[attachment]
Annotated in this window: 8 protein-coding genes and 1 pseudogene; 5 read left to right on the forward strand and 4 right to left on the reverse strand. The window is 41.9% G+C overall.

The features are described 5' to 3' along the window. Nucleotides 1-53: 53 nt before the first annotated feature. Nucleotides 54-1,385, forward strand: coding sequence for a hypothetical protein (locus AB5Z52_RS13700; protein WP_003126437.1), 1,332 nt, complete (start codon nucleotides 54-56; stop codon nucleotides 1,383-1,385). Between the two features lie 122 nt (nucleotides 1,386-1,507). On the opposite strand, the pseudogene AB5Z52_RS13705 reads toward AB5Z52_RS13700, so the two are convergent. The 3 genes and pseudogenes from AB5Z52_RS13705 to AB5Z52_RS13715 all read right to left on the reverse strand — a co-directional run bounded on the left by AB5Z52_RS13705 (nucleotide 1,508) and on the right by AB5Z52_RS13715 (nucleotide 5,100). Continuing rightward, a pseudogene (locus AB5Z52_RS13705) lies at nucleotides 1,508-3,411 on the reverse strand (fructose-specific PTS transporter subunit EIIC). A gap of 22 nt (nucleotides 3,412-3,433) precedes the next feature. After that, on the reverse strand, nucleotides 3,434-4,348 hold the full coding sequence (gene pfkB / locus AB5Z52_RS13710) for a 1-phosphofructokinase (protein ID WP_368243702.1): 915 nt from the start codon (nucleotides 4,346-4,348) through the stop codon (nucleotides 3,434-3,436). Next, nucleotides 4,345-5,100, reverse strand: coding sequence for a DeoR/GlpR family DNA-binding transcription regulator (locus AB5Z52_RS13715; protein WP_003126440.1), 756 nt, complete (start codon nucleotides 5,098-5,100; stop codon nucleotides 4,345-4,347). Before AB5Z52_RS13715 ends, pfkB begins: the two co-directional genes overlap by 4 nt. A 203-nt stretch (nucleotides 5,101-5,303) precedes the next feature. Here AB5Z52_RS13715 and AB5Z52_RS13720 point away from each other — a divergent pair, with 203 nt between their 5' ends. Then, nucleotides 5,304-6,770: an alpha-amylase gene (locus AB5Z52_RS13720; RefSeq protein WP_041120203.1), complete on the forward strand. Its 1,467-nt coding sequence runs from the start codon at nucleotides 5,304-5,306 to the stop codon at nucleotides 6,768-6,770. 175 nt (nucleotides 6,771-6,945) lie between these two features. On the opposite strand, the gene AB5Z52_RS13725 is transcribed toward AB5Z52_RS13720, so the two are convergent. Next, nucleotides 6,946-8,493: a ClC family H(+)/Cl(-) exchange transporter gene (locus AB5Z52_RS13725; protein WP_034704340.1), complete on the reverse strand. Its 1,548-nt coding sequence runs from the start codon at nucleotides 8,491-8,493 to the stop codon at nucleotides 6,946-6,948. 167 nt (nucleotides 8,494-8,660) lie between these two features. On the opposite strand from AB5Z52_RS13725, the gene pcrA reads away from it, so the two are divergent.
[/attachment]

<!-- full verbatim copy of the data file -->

Annotated in this window: 8 protein-coding genes and 1 pseudogene; 5 read left to right on the forward strand and 4 right to left on the reverse strand. The window is 41.9% G+C overall.

The features are described 5' to 3' along the window. Nucleotides 1-53: 53 nt before the first annotated feature. Nucleotides 54-1,385, forward strand: coding sequence for a hypothetical protein (locus AB5Z52_RS13700; protein WP_003126437.1), 1,332 nt, complete (start codon nucleotides 54-56; stop codon nucleotides 1,383-1,385). Between the two features lie 122 nt (nucleotides 1,386-1,507). On the opposite strand, the pseudogene AB5Z52_RS13705 reads toward AB5Z52_RS13700, so the two are convergent. The 3 genes and pseudogenes from AB5Z52_RS13705 to AB5Z52_RS13715 all read right to left on the reverse strand — a co-directional run bounded on the left by AB5Z52_RS13705 (nucleotide 1,508) and on the right by AB5Z52_RS13715 (nucleotide 5,100). Continuing rightward, a pseudogene (locus AB5Z52_RS13705) lies at nucleotides 1,508-3,411 on the reverse strand (fructose-specific PTS transporter subunit EIIC). A gap of 22 nt (nucleotides 3,412-3,433) precedes the next feature. After that, on the reverse strand, nucleotides 3,434-4,348 hold the full coding sequence (gene pfkB / locus AB5Z52_RS13710) for a 1-phosphofructokinase (protein ID WP_368243702.1): 915 nt from the start codon (nucleotides 4,346-4,348) through the stop codon (nucleotides 3,434-3,436). Next, nucleotides 4,345-5,100, reverse strand: coding sequence for a DeoR/GlpR family DNA-binding transcription regulator (locus AB5Z52_RS13715; protein WP_003126440.1), 756 nt, complete (start codon nucleotides 5,098-5,100; stop codon nucleotides 4,345-4,347). Before AB5Z52_RS13715 ends, pfkB begins: the two co-directional genes overlap by 4 nt. A 203-nt stretch (nucleotides 5,101-5,303) precedes the next feature. Here AB5Z52_RS13715 and AB5Z52_RS13720 point away from each other — a divergent pair, with 203 nt between their 5' ends. Then, nucleotides 5,304-6,770: an alpha-amylase gene (locus AB5Z52_RS13720; RefSeq protein WP_041120203.1), complete on the forward strand. Its 1,467-nt coding sequence runs from the start codon at nucleotides 5,304-5,306 to the stop codon at nucleotides 6,768-6,770. 175 nt (nucleotides 6,771-6,945) lie between these two features. On the opposite strand, the gene AB5Z52_RS13725 is transcribed toward AB5Z52_RS13720, so the two are convergent. Next, nucleotides 6,946-8,493: a ClC family H(+)/Cl(-) exchange transporter gene (locus AB5Z52_RS13725; protein WP_034704340.1), complete on the reverse strand. Its 1,548-nt coding sequence runs from the start codon at nucleotides 8,491-8,493 to the stop codon at nucleotides 6,946-6,948. 167 nt (nucleotides 8,494-8,660) lie between these two features. On the opposite strand from AB5Z52_RS13725, the gene pcrA reads away from it, so the two are divergent.